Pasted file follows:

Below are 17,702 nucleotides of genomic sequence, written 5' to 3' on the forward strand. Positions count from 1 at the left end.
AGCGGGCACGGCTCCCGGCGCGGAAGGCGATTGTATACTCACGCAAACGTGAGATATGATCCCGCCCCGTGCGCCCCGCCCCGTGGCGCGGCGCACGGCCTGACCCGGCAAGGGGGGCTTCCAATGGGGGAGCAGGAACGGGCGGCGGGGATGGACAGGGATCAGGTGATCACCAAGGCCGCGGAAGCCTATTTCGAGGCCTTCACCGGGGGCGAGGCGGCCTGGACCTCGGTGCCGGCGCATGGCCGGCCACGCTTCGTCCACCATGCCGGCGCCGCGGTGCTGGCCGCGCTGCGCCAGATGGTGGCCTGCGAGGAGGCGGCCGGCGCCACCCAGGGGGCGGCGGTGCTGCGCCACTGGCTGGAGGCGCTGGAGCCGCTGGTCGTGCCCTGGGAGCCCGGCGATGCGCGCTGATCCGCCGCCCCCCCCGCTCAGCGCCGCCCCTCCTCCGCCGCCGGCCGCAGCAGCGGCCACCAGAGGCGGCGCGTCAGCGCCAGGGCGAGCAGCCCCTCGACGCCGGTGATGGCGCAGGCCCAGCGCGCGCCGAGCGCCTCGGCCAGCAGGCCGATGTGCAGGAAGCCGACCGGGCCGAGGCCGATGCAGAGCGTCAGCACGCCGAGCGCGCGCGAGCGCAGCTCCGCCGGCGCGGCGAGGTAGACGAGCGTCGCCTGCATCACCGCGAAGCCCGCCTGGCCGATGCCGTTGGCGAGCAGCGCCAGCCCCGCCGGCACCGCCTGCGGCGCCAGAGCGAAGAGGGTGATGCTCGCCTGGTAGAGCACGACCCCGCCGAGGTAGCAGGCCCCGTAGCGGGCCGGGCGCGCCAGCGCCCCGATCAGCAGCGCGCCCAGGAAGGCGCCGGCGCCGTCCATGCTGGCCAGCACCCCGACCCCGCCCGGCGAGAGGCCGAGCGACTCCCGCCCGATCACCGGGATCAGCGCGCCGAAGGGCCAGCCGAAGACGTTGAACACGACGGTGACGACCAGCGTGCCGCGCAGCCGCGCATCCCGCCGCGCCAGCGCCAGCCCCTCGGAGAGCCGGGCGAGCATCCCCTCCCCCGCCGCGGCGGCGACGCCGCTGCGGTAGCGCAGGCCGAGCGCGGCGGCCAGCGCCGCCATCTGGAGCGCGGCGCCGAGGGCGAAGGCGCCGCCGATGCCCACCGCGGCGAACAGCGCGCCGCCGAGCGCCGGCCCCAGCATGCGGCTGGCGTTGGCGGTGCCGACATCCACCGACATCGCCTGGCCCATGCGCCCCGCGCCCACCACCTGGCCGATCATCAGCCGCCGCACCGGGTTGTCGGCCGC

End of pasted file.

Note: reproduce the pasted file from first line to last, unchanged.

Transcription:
Below are 17,702 nucleotides of genomic sequence, written 5' to 3' on the forward strand. Positions count from 1 at the left end.
AGCGGGCACGGCTCCCGGCGCGGAAGGCGATTGTATACTCACGCAAACGTGAGATATGATCCCGCCCCGTGCGCCCCGCCCCGTGGCGCGGCGCACGGCCTGACCCGGCAAGGGGGGCTTCCAATGGGGGAGCAGGAACGGGCGGCGGGGATGGACAGGGATCAGGTGATCACCAAGGCCGCGGAAGCCTATTTCGAGGCCTTCACCGGGGGCGAGGCGGCCTGGACCTCGGTGCCGGCGCATGGCCGGCCACGCTTCGTCCACCATGCCGGCGCCGCGGTGCTGGCCGCGCTGCGCCAGATGGTGGCCTGCGAGGAGGCGGCCGGCGCCACCCAGGGGGCGGCGGTGCTGCGCCACTGGCTGGAGGCGCTGGAGCCGCTGGTCGTGCCCTGGGAGCCCGGCGATGCGCGCTGATCCGCCGCCCCCCCCGCTCAGCGCCGCCCCTCCTCCGCCGCCGGCCGCAGCAGCGGCCACCAGAGGCGGCGCGTCAGCGCCAGGGCGAGCAGCCCCTCGACGCCGGTGATGGCGCAGGCCCAGCGCGCGCCGAGCGCCTCGGCCAGCAGGCCGATGTGCAGGAAGCCGACCGGGCCGAGGCCGATGCAGAGCGTCAGCACGCCGAGCGCGCGCGAGCGCAGCTCCGCCGGCGCGGCGAGGTAGACGAGCGTCGCCTGCATCACCGCGAAGCCCGCCTGGCCGATGCCGTTGGCGAGCAGCGCCAGCCCCGCCGGCACCGCCTGCGGCGCCAGAGCGAAGAGGGTGATGCTCGCCTGGTAGAGCACGACCCCGCCGAGGTAGCAGGCCCCGTAGCGGGCCGGGCGCGCCAGCGCCCCGATCAGCAGCGCGCCCAGGAAGGCGCCGGCGCCGTCCATGCTGGCCAGCACCCCGACCCCGCCCGGCGAGAGGCCGAGCGACTCCCGCCCGATCACCGGGATCAGCGCGCCGAAGGGCCAGCCGAAGACGTTGAACACGACGGTGACGACCAGCGTGCCGCGCAGCCGCGCATCCCGCCGCGCCAGCGCCAGCCCCTCGGAGAGCCGGGCGAGCATCCCCTCCCCCGCCGCGGCGGCGACGCCGCTGCGGTAGCGCAGGCCGAGCGCGGCGGCCAGCGCCGCCATCTGGAGCGCGGCGCCGAGGGCGAAGGCGCCGCCGATGCCCACCGCGGCGAACAGCGCGCCGCCGAGCGCCGGCCCCAGCATGCGGCTGGCGTTGGCGGTGCCGACATCCACCGACATCGCCTGGCCCATGCGCCCCGCGCCCACCACCTGGCCGATCATCAGCCGCCGCACCGGGTTGTCGGCCGC